Hiding Behind The Sacrament

by Chris Bodenner

My favorite email on annulments so far:

I understand your skepticism of point 5. To demonstrate why such a vague description might be important, let me offer you the story of my parents' annulment.

My mother and father married in good faith, mostly. I say "mostly" because "good faith" on my mother's end meant that she thought God's blessing on her marriage would end her attraction to women. It did not. My parents went through a very painful annulment as a result. (As a response to your later reader: In the eyes of the Church, I was told by a childhood priest, I am not illegitimate.) It's sort of a dramatic case, but I think it's illustrative: a lot of people put a great deal of faith in the sacrament of marriage to cure woes it actually cannot. My mother thought, mistakenly, that marriage would end her conflict about her sexuality by magically making her straight.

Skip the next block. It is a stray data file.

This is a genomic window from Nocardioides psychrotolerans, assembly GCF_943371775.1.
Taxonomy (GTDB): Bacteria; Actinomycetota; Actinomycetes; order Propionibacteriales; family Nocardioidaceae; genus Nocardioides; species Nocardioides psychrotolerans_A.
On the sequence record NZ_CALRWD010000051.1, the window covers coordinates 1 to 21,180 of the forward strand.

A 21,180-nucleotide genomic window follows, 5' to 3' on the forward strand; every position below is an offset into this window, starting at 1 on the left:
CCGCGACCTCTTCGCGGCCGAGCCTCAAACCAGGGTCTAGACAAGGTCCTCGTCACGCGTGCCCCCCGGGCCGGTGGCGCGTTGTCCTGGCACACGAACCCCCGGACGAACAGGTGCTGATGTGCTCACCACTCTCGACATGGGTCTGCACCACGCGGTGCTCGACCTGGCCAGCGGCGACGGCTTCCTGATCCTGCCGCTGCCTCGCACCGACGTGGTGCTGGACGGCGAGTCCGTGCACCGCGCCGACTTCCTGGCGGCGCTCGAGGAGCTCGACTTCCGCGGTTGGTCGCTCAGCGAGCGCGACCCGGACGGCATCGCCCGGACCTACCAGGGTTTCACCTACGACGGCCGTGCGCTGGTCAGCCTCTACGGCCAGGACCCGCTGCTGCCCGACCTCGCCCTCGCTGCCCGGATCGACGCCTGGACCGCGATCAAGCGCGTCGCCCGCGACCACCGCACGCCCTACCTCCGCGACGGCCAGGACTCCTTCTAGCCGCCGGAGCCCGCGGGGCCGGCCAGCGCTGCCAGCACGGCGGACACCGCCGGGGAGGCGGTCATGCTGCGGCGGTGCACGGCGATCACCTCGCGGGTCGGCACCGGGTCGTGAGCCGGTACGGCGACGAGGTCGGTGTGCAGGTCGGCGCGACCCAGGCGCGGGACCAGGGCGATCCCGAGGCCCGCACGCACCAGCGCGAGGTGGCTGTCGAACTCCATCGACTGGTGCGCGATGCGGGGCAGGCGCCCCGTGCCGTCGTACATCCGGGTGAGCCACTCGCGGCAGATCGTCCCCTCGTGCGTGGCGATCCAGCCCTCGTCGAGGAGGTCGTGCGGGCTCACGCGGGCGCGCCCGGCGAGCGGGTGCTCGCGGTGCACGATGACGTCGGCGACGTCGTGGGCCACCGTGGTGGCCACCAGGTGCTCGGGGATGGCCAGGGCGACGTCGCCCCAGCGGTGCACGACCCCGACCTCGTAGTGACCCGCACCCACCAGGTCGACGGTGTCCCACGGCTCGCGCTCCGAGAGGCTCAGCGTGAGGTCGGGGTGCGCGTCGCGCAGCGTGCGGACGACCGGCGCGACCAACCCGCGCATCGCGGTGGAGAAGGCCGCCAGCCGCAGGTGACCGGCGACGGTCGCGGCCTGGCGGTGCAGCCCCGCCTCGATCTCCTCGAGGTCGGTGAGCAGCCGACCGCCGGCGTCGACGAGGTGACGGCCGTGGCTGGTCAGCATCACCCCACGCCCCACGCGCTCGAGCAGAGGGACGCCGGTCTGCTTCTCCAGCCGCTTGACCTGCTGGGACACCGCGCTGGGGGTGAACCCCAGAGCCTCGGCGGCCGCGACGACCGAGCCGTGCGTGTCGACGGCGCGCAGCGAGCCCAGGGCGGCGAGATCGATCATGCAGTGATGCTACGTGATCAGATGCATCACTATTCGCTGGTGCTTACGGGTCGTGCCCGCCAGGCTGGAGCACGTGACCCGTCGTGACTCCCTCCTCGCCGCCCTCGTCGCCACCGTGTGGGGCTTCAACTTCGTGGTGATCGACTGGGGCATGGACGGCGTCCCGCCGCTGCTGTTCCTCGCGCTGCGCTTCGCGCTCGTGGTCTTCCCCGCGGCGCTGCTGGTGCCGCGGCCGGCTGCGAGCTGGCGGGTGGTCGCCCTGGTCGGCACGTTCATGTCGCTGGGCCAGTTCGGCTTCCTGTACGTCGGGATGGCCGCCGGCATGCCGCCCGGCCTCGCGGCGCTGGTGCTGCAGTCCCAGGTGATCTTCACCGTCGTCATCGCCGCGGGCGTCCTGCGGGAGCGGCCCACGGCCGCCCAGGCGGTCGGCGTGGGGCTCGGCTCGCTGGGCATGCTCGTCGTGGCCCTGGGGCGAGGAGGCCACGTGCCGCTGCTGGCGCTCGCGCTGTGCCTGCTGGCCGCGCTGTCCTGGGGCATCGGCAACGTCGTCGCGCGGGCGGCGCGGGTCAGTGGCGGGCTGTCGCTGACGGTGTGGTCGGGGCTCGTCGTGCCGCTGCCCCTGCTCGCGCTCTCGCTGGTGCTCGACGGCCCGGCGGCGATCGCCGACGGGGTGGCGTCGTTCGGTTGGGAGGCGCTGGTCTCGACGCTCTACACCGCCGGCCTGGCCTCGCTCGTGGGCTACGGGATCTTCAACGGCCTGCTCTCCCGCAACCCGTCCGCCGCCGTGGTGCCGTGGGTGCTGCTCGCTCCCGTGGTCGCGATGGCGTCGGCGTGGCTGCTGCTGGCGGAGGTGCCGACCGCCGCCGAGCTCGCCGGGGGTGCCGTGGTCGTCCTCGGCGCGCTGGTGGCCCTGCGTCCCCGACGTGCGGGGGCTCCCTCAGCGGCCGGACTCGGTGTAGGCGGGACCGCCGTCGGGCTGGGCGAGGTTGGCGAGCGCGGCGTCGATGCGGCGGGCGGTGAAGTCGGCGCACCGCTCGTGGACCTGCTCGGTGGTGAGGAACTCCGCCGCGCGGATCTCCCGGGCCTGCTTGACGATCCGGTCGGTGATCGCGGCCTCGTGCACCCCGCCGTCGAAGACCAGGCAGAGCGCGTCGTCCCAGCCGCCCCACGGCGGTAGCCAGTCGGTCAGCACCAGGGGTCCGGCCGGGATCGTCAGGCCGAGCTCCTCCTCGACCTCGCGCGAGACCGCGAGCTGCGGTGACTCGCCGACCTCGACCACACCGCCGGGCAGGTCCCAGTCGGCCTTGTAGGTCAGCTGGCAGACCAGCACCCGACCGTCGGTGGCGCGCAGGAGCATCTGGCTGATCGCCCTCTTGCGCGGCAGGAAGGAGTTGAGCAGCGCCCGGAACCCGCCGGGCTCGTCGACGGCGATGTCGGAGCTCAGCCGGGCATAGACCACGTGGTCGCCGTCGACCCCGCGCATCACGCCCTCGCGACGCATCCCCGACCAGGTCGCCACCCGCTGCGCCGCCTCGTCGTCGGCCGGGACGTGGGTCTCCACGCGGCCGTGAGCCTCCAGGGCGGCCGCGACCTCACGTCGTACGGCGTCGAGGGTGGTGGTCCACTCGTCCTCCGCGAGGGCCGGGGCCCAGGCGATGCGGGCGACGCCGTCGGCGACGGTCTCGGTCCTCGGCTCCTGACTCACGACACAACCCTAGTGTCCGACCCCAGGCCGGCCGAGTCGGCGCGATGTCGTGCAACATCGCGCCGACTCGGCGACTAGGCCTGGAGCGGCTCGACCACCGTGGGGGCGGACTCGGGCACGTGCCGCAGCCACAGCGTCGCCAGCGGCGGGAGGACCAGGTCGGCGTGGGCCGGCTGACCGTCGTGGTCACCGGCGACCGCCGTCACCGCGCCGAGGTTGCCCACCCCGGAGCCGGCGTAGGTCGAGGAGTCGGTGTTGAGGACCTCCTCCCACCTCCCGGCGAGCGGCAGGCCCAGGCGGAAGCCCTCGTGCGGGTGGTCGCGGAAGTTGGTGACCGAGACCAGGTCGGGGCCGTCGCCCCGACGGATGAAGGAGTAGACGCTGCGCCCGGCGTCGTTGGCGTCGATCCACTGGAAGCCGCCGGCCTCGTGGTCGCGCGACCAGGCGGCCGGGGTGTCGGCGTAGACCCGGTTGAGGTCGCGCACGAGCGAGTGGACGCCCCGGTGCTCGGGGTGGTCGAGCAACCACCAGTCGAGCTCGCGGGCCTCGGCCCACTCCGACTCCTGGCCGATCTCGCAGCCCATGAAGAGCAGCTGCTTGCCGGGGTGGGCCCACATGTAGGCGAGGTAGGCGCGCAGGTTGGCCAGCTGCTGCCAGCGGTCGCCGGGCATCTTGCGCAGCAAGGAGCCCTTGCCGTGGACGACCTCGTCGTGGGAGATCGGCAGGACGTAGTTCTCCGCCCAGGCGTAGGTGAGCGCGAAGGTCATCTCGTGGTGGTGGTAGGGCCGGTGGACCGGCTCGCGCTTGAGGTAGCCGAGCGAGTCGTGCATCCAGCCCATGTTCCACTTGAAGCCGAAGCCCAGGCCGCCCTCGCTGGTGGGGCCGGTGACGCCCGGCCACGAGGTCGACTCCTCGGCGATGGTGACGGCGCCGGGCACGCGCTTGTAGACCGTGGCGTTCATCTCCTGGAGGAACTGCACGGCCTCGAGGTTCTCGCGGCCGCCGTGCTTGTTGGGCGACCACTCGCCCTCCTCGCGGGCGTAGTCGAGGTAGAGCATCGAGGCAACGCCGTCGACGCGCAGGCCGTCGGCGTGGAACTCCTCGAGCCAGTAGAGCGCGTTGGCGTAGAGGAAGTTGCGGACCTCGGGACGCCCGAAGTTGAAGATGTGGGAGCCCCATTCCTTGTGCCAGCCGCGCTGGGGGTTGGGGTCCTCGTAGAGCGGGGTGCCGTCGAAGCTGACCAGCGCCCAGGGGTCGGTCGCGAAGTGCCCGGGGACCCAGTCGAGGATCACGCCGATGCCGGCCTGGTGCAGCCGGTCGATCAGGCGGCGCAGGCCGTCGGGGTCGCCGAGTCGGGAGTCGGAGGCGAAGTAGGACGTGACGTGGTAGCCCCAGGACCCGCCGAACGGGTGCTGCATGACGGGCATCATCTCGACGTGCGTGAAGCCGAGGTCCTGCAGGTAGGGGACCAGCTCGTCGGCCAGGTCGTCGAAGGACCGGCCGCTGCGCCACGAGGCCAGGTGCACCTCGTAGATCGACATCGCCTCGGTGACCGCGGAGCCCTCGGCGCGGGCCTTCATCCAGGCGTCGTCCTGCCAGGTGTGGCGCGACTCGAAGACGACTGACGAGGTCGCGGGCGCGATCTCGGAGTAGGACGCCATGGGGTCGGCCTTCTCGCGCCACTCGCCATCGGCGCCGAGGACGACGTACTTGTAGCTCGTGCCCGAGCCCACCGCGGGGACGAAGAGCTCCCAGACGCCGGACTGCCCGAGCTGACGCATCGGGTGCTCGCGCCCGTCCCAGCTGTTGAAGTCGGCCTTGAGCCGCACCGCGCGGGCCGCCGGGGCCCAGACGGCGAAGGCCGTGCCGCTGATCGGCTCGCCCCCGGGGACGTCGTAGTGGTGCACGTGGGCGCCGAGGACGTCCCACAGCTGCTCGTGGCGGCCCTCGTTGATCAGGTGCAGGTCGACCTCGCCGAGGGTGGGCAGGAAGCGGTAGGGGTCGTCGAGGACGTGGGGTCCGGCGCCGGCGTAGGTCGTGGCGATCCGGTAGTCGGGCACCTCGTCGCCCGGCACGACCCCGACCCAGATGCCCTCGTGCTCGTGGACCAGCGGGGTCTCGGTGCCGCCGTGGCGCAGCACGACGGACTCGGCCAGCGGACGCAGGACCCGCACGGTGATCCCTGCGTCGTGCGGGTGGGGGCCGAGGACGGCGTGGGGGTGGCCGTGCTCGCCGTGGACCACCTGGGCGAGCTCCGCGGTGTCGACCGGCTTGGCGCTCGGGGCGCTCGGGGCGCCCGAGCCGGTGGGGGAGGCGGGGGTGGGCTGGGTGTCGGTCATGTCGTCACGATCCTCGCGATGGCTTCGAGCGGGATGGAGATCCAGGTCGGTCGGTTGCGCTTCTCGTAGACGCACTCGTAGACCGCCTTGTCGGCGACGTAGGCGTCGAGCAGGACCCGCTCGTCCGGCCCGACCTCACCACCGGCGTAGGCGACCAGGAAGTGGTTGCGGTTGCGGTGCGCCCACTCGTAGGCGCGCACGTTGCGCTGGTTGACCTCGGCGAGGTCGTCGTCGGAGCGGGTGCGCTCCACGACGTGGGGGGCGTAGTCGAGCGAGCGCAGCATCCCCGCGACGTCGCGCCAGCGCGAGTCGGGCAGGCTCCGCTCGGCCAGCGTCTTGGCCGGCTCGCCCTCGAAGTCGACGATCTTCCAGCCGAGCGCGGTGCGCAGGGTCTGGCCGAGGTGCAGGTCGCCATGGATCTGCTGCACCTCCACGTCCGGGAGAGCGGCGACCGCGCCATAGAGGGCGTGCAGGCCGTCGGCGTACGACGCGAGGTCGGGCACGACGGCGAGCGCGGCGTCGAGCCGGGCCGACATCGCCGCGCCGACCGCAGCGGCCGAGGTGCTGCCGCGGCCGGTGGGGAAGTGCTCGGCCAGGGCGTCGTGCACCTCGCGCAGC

I am pleased to report that coming out of the closet actually cured most of her conflict about her sexuality -- by allowing her to accept who she was. Although "Lack of appreciation of the full implications of marriage" is vague enough to include, say, not understanding that marriage is forever, I think the clause is there more for people like my mom, whether it's because they're gay or for another reason. Lots of people, Catholics included, get married to "fix" something and are surprised when it doesn't work. That's human, I think, and although I am no longer a believer, I think the Catholic Church is better than most at understanding the human condition, in all its frailties.